Circus Maximus: Free. It’s a huge area that was once a sports area. Near my favorite farmers market. If visiting on a weekend, I would recommend the local zero kilometer market to see the foods (fresh cheese, meats, oil, fruit, and breads — all produced within 68 miles of Rome) available. The market is closed in August.

La Bocca della Verità (address is Piazza della Bocca della Verità 18) – Mouth of Truth: Made famous by the film, Roman Holiday. It’s near the Circus Maximus. Open 9:30 am-5:30 pm. I think it’s free or you pay a small donation.

Keyhole of the Knights of Malta/Aventine hill/orange garden (good for a view and at sunset)/rose garden: The Aventine hill is beside the Circus Maximus. Open all the time and free but especially popular at sunset. The keyhole allows you to see three “lands” — the Knights of Malta’s garden (the Knights of Malta are an independent entity), Italy, and the Vatican. And according to a local, you can also see a fourth kingdom — heaven.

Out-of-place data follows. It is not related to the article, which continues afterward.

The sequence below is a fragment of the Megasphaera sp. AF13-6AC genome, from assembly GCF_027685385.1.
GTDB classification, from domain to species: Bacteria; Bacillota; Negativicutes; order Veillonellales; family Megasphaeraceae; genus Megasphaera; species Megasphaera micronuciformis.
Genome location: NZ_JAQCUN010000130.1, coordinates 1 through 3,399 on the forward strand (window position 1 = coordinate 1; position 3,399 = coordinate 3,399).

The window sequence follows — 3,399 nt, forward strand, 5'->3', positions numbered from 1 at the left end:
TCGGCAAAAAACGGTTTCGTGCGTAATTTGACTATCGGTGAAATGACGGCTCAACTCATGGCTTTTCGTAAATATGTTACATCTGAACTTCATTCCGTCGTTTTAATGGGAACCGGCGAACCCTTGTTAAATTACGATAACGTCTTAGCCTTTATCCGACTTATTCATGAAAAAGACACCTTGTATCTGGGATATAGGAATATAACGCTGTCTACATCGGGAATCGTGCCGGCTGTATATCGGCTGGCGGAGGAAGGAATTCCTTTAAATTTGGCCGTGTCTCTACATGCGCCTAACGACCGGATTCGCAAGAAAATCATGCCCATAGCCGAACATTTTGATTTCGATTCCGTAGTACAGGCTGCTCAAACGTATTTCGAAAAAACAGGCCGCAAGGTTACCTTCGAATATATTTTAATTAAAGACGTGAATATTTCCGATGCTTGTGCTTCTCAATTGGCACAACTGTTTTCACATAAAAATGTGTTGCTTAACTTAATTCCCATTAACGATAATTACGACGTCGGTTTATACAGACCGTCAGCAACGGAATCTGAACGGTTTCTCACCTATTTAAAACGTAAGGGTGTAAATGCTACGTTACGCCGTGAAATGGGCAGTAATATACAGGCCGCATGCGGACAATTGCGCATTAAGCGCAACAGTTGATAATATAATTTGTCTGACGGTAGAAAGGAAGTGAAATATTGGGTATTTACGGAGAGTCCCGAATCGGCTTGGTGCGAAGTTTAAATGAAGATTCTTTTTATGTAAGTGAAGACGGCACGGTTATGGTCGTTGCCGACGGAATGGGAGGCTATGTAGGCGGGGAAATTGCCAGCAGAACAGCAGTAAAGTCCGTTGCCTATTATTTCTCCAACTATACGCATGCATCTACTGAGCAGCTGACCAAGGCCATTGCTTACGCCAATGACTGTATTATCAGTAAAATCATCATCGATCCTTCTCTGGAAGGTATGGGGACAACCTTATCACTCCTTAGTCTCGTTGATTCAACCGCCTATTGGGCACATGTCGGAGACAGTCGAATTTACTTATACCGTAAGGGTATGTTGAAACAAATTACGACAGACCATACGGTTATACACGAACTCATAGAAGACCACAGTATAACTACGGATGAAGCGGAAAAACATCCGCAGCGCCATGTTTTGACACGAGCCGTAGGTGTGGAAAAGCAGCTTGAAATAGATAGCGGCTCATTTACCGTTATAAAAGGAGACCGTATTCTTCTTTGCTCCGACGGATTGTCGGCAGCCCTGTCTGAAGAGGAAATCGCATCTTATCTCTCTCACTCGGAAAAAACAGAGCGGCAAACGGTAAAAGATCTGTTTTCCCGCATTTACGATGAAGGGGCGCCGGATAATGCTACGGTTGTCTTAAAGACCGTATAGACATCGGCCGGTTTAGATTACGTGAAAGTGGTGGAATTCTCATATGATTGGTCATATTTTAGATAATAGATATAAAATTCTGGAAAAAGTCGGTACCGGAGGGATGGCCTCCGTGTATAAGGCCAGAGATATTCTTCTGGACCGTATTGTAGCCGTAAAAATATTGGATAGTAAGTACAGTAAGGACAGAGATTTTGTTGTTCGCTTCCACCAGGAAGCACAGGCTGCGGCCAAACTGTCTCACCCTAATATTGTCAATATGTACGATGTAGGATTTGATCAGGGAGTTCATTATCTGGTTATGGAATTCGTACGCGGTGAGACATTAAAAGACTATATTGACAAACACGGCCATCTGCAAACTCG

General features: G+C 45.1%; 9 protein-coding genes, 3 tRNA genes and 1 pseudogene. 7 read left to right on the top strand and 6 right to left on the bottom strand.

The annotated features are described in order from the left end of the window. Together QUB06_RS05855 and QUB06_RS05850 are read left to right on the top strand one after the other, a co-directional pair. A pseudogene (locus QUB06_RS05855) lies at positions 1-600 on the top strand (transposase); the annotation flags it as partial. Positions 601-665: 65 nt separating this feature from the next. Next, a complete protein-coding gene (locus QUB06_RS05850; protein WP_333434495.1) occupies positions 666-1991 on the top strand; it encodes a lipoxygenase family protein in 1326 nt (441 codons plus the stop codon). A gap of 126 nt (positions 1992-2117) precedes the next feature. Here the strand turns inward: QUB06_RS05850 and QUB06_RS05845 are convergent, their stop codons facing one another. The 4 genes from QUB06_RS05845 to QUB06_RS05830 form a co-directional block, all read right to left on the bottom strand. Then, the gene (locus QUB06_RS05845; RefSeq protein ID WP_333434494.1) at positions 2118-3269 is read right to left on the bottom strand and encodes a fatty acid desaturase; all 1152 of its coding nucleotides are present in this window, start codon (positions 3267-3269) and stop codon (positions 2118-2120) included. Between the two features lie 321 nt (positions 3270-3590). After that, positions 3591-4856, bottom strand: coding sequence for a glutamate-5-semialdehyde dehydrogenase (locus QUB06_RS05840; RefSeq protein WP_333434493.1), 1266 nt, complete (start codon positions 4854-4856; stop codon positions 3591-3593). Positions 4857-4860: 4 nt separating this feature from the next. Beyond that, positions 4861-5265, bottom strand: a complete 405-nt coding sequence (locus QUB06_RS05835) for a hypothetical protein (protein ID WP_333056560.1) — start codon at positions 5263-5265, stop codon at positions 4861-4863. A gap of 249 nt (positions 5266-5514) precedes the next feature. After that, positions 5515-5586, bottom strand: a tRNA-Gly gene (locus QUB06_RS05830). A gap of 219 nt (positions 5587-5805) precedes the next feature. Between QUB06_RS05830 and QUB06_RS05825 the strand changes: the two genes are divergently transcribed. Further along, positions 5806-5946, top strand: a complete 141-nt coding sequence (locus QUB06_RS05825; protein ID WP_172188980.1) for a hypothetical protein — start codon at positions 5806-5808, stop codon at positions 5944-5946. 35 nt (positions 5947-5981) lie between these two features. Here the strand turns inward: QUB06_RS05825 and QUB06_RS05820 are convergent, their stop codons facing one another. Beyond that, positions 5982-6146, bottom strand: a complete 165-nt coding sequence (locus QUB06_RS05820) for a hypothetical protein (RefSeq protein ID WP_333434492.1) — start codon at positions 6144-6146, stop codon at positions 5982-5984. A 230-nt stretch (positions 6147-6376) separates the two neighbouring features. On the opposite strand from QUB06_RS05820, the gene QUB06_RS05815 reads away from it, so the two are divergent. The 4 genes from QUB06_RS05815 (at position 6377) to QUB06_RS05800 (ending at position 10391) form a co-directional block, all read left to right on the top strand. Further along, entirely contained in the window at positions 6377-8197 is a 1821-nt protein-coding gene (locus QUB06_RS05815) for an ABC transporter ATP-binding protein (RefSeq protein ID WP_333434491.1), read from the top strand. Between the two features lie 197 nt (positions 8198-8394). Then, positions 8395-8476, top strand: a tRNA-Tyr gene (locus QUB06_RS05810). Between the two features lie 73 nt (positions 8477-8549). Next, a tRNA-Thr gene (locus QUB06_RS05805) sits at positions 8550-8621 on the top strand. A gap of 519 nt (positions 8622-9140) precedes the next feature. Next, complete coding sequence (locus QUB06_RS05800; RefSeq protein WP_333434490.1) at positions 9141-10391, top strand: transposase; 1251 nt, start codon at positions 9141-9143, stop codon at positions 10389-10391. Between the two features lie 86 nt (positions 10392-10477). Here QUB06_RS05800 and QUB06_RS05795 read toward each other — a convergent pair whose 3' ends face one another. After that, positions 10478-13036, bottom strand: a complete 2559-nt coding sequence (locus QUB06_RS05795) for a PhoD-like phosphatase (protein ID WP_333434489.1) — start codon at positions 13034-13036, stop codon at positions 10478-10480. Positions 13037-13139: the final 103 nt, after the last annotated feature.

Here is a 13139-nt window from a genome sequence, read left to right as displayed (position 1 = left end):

Ask for this place to get to the keyhole and walk down from there.

Borghese museum and gardens: The Borghese Gallery houses masterpieces by Bernini and Caravaggio, among others. Tickets are 27 euro and there is timed entry all day from 9 am to 5 pm (they close at 7). The parks is called Villa Borghese and it is free. It includes the national gallery, zoo, a lake, rental bikes, and so much more. It’s the green lung of the city.

Baths of Caracalla: Open for concerts in the summer. Closed on Mondays.

Baths of Diocletian: Closed Mondays.